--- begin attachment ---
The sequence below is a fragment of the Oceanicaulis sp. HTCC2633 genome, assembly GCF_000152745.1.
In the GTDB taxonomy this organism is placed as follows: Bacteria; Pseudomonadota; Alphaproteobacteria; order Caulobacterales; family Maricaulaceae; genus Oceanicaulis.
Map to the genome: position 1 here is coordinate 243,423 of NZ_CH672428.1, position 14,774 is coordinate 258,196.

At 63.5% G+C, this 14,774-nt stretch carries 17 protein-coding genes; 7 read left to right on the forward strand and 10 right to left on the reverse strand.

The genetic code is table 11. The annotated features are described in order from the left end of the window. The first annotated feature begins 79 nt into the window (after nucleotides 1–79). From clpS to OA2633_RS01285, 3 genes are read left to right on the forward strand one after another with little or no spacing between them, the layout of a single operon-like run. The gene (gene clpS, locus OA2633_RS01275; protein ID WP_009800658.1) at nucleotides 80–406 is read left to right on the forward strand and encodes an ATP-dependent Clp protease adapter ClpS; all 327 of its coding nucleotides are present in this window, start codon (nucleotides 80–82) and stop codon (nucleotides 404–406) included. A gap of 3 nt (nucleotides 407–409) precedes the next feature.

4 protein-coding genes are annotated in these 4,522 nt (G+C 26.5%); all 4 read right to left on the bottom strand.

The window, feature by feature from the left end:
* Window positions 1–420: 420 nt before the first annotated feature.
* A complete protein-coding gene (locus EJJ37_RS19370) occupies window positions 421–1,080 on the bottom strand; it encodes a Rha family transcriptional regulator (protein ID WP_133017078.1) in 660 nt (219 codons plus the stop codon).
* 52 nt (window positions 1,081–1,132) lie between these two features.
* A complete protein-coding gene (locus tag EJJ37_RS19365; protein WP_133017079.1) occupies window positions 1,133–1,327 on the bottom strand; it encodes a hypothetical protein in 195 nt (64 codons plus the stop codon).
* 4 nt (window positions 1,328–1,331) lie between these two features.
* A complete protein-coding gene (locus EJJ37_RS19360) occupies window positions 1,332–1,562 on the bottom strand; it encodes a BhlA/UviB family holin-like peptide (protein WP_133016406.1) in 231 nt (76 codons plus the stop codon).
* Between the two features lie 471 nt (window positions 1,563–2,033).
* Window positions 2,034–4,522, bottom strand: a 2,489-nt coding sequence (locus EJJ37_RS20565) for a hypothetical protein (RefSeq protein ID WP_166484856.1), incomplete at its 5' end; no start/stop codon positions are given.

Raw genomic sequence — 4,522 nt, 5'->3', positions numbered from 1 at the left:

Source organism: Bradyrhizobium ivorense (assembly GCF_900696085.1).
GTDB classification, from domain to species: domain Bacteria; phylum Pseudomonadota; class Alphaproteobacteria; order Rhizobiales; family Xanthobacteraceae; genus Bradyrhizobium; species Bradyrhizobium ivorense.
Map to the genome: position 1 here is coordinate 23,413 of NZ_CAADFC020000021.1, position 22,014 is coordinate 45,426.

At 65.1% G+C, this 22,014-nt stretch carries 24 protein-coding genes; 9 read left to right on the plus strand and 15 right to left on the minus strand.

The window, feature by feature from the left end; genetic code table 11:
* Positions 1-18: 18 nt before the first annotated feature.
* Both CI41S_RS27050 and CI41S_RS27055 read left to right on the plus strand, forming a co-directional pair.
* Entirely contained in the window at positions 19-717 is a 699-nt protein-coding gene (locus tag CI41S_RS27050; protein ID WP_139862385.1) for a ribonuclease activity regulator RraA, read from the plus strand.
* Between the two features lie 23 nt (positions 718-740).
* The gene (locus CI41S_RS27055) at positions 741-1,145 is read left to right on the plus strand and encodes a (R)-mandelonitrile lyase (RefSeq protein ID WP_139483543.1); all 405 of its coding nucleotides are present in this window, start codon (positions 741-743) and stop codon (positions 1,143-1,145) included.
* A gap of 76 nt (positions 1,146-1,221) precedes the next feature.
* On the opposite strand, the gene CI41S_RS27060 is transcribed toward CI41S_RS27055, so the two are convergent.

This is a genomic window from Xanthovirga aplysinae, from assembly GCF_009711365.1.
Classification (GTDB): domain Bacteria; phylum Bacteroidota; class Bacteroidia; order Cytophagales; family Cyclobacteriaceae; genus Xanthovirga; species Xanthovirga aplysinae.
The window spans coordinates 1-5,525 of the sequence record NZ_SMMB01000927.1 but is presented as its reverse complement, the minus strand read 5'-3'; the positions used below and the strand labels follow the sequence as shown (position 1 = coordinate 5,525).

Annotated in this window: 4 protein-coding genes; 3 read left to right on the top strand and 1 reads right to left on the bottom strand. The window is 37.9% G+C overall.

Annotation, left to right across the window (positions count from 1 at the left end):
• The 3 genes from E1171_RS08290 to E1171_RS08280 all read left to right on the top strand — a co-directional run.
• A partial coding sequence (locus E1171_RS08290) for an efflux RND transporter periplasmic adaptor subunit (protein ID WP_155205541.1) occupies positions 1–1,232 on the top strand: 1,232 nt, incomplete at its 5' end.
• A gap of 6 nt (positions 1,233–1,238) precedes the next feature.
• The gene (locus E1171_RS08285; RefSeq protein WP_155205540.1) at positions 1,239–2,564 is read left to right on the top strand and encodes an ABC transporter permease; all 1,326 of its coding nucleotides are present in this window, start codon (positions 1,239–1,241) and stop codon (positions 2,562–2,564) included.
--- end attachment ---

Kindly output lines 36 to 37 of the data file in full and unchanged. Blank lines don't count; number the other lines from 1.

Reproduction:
• A gap of 6 nt (positions 1,233–1,238) precedes the next feature.
• The gene (locus E1171_RS08285; RefSeq protein WP_155205540.1) at positions 1,239–2,564 is read left to right on the top strand and encodes an ABC transporter permease; all 1,326 of its coding nucleotides are present in this window, start codon (positions 1,239–1,241) and stop codon (positions 2,562–2,564) included.